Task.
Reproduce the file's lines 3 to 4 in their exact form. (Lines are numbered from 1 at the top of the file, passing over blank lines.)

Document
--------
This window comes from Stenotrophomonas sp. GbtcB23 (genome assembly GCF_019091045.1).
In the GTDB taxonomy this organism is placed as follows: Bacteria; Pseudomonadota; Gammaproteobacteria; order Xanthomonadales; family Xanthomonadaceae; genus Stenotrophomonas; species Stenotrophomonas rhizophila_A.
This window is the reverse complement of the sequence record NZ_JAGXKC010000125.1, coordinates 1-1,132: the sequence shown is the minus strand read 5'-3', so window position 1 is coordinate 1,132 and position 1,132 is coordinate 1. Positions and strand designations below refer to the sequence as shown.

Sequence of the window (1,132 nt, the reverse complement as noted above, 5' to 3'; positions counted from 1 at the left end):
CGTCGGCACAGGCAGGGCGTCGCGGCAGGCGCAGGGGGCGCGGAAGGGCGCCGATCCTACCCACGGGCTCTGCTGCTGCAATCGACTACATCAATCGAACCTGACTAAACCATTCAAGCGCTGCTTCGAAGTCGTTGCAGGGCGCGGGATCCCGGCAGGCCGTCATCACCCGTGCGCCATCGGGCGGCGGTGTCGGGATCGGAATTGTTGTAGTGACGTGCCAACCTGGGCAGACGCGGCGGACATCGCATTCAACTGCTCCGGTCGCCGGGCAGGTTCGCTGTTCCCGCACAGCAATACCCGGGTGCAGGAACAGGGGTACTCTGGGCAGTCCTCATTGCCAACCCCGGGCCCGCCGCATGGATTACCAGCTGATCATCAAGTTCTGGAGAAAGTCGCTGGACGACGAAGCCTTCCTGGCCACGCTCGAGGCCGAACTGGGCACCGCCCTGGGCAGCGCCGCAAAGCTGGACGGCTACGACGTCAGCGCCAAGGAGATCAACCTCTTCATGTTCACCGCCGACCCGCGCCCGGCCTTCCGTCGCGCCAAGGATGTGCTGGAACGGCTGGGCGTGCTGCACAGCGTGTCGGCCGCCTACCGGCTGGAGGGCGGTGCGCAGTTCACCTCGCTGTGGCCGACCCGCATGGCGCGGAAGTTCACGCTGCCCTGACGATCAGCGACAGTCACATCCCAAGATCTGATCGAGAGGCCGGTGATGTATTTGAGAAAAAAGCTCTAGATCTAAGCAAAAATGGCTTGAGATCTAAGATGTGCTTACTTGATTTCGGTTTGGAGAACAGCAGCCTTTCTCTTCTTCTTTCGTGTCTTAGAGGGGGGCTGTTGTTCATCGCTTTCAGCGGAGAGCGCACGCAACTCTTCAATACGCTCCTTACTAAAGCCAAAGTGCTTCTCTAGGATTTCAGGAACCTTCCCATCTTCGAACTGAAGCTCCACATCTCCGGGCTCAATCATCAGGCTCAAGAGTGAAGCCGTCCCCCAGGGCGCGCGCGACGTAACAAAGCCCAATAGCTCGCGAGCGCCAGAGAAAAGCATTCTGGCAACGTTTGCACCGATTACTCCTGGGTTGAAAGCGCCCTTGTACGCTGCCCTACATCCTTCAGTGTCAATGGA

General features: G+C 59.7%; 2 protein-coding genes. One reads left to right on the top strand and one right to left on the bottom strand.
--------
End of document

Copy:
This window is the reverse complement of the sequence record NZ_JAGXKC010000125.1, coordinates 1-1,132: the sequence shown is the minus strand read 5'-3', so window position 1 is coordinate 1,132 and position 1,132 is coordinate 1. Positions and strand designations below refer to the sequence as shown.

Sequence of the window (1,132 nt, the reverse complement as noted above, 5' to 3'; positions counted from 1 at the left end):